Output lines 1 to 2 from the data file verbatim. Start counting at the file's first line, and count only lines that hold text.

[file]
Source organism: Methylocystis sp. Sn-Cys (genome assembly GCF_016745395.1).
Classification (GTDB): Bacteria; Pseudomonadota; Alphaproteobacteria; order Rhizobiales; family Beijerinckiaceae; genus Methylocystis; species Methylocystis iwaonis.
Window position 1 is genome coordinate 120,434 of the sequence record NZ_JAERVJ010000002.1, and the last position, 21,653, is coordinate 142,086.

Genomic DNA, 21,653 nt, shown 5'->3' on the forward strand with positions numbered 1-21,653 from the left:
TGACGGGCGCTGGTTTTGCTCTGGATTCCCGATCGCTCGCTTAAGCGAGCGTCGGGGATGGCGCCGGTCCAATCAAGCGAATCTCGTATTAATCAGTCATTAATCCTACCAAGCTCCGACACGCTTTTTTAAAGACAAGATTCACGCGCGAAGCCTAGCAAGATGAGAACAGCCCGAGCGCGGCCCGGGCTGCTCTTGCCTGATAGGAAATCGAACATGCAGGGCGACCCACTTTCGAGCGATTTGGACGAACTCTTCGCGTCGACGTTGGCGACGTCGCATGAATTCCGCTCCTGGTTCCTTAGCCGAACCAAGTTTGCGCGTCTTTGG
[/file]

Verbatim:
Source organism: Methylocystis sp. Sn-Cys (genome assembly GCF_016745395.1).
Classification (GTDB): Bacteria; Pseudomonadota; Alphaproteobacteria; order Rhizobiales; family Beijerinckiaceae; genus Methylocystis; species Methylocystis iwaonis.